Putin's Energy

Gazprom Exits VNG Amid Political Tensions

Gazprom Putin Miller AFP_effect
President Vladimir Putin and Gazprom CEO Alexei Miller had a sit-down on April 8.
  • Why it matters

    Why it matters

    • The move by Russian natural-gas giant Gazprom involving German gas provider VNG marks further deterioration of links between the countries, which used to be strong trading partners.
    •  
  • Facts

    Facts

    • The strategies of government-owned Gazprom are closely linked to President Vladimir Putin’s policies.
    • Relations between Europe and Russia have chilled since sanctions were imposed on Moscow over the Ukraine crisis.
    • Gazprom’s move has ramifications for German companies as well as VNG’s stakeholders.
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    Audio

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The Russian natural-gas giant Gazprom has announced it intends to end its participation in eastern Germany-based gas provider VNG.

Gazprom officially said its exit is down to the fact that it has no possibility of influencing the management of VNG. Gazprom and VNG subsidiary Wintershall held a joint stake of 26.31 percent in VNG, but Wintershall sold its stake last year.

With a little more than 10 percent of shares, the Russian firm doesn’t possess a blocking minority.

Gas provider EWE in northern Germany holds about 64 percent of shares in VNG, while public utilities and municipalities in eastern Germany control more than 25 percent.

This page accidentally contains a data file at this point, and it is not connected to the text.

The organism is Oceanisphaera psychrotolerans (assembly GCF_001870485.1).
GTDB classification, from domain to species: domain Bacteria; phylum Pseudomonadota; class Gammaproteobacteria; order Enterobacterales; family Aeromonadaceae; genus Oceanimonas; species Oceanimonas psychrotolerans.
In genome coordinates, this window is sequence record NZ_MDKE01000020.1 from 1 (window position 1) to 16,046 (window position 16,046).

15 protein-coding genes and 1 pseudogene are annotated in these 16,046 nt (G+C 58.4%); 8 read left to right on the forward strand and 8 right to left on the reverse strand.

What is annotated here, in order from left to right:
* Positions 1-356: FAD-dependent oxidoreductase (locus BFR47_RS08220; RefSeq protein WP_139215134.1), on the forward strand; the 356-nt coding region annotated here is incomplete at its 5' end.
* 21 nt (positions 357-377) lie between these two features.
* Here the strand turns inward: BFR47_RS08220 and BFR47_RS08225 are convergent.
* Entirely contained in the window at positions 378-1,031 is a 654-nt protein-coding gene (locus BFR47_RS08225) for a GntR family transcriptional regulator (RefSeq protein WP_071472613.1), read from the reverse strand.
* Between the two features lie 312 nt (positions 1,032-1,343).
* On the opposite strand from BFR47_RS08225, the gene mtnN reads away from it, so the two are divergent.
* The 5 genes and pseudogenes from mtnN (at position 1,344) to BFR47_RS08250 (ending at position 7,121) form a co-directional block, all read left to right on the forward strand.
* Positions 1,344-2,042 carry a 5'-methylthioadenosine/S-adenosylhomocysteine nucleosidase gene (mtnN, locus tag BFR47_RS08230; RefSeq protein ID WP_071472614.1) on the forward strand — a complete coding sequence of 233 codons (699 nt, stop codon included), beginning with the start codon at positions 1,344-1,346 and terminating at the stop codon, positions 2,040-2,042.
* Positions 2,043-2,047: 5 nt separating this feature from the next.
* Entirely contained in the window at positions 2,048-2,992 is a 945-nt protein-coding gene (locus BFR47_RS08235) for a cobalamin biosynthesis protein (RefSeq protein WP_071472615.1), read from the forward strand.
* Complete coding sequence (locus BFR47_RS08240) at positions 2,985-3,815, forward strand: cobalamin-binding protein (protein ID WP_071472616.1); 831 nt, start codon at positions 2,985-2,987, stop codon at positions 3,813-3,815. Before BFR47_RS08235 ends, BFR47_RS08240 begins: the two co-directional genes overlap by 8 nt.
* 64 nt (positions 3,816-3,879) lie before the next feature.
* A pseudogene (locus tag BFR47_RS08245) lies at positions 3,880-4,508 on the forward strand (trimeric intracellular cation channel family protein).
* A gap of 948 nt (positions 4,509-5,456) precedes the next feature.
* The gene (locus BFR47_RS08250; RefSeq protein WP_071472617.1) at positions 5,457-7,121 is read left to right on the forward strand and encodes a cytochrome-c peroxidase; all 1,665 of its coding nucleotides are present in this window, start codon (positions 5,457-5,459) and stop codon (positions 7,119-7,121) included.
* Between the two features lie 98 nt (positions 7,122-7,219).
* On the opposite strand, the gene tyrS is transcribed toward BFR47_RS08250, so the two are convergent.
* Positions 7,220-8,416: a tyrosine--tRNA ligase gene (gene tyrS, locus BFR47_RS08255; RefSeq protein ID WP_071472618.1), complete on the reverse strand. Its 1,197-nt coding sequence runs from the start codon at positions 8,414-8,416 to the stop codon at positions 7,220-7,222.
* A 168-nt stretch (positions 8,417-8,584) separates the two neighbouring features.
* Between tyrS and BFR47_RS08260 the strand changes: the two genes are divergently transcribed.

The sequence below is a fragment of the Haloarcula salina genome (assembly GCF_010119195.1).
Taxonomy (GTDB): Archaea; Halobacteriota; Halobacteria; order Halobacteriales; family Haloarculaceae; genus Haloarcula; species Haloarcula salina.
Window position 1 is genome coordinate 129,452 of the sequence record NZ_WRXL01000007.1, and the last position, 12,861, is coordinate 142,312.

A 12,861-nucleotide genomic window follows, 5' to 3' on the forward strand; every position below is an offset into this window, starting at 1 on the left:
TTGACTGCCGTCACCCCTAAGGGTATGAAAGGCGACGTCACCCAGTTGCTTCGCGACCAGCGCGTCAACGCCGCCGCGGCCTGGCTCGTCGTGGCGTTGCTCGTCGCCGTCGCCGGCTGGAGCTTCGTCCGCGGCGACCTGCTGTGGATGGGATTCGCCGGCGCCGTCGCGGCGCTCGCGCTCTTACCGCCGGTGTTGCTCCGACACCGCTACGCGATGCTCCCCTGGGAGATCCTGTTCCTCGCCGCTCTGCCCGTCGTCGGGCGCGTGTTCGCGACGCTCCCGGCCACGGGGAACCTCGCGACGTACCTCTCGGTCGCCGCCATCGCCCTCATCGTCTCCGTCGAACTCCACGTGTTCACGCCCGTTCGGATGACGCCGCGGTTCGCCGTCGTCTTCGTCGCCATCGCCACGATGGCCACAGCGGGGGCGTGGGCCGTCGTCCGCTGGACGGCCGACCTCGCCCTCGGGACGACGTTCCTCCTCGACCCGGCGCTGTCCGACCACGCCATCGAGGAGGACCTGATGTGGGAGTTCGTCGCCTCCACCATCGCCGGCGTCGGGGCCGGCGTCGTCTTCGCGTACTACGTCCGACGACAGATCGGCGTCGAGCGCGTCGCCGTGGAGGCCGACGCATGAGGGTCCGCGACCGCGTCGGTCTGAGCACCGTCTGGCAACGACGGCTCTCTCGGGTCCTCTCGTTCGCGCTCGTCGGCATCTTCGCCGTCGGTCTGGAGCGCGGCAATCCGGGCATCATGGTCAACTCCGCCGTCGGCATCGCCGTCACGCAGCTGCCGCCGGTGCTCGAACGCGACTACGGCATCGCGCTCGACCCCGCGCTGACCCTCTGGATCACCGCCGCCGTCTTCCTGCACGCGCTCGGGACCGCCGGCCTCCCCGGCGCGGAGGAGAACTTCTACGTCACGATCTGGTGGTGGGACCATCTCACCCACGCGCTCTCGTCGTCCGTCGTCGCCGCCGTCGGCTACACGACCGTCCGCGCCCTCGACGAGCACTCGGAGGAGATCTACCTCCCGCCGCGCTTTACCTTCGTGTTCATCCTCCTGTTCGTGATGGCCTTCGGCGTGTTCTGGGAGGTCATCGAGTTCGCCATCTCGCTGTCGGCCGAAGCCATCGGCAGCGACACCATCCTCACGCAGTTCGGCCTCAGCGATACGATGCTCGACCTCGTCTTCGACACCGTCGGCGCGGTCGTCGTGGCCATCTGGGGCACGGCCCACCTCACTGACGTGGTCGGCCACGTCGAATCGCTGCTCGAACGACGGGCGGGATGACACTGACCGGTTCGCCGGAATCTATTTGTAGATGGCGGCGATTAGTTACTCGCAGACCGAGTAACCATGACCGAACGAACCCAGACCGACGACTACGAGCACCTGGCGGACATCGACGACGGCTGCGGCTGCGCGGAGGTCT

Gazprom’s decision has a fundamentally political motivation. The strategy of the gas giant, in which the Russian state holds a majority, is tightly linked to the policies of Russian President Vladimir Putin. The climate between the European Union and Russia has chilled considerably ever since Brussels imposed sanctions on Moscow because of the Ukraine crisis.

If and when the political climate calms down, the company could once again strengthen its commercial ties to German partners.

The planned exit from VHG is one of the steps designed to reduce Gazprom’s involvement in western Europe. Last year, the company canceled the South Stream pipeline project with the German chemical company BASF and its subsidiary Wintershall. 

Then Gazprom and BASF stopped a planned exchange transaction in which Wintershall would have transferred their jointly operated business in trading and storing natural gas to Gazprom. In return, the two companies were planning a project to open up gas reserves in western Siberia.

In this context, Gazprom’s planned exit from VNG makes sense from a Russian perspective. But the move will unsettle the ownership structure of the eastern German gas provider. The relative strengths of the shareholders have been distorted since last year, when Wintershall sold its stake in VNG to EWE, which gave the Oldenburg-based EWE ownership of about 64 percent of shares.

A shift is also ongoing with the second most important stakeholder, namely the eastern German municipalities. Cities such as Erfurt have already sold their shares. Leipzig, on the other hand, wants to increase its holdings in order to guarantee the provision of jobs at VNG, an important employer and taxpayer. The main stakeholder EWE is negotiating with all shareholders, and the outcome is unknown – this includes the options of retaining, extending or selling its share.

Despite its gradual retreat from involvement in western Europe, Gazprom retains options for the future. If and when the political climate calms down, the company could once again strengthen its commercial ties to German partners.

Gazprom would not have to start from scratch in its public-relations work. The Russian energy company will continue to be a sponsor of German soccer team Schalke 04 until 2017.

 

To contact the author: weishaupt@handelsblatt.com

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